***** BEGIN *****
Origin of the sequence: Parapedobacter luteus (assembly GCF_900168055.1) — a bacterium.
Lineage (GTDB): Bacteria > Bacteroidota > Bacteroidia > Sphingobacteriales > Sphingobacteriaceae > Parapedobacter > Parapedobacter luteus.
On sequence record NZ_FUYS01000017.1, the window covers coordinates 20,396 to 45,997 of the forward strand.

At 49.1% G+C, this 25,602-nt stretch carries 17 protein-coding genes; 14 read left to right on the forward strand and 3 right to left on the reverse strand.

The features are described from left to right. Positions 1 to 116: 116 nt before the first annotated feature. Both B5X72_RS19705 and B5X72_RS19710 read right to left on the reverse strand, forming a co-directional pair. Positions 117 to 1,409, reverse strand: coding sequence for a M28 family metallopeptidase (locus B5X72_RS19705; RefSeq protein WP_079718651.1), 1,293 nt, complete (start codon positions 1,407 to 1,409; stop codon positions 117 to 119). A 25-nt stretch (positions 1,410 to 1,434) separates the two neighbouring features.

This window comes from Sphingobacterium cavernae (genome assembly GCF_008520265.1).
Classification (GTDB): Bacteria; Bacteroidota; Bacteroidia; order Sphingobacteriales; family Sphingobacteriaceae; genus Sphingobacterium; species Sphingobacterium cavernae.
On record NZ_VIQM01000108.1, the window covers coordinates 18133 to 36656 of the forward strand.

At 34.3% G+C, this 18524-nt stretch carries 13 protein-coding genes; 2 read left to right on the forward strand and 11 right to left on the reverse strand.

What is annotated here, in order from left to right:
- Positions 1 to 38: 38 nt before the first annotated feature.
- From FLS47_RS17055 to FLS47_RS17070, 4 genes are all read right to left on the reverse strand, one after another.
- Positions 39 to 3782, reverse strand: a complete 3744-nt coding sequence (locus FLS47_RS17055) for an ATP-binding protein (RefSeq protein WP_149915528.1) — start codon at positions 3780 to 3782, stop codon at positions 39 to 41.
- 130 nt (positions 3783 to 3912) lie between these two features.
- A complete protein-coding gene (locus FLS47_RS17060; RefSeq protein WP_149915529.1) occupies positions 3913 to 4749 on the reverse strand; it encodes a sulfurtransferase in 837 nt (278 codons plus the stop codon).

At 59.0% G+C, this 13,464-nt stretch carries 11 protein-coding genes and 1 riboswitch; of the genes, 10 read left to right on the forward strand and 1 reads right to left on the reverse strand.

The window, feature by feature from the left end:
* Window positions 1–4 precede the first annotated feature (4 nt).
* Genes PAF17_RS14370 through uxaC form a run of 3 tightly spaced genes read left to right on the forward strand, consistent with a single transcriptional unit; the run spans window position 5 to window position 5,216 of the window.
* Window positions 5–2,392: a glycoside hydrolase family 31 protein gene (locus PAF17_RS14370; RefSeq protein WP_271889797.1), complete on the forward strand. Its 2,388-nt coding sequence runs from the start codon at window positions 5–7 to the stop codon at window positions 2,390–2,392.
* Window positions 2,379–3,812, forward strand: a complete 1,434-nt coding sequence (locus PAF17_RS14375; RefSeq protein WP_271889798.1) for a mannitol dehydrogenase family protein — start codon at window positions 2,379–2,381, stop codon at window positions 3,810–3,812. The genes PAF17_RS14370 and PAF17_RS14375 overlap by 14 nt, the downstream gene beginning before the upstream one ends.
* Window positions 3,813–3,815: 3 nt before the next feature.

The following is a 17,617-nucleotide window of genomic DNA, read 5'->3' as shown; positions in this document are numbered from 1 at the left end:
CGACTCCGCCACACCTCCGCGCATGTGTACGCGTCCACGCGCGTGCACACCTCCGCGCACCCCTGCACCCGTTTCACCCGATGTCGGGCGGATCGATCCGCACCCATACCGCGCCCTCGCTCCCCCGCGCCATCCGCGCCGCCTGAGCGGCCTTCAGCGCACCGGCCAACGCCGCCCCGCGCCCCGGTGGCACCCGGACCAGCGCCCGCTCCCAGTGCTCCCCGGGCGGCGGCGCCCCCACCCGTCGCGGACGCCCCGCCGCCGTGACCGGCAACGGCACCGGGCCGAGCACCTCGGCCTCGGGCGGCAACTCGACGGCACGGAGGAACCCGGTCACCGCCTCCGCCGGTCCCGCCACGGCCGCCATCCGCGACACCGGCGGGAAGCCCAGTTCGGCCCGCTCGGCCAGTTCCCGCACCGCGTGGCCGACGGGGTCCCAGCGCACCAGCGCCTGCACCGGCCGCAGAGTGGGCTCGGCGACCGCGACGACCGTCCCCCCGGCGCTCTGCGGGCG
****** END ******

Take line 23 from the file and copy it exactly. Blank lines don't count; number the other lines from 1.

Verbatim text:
The following is a 17,617-nucleotide window of genomic DNA, read 5'->3' as shown; positions in this document are numbered from 1 at the left end: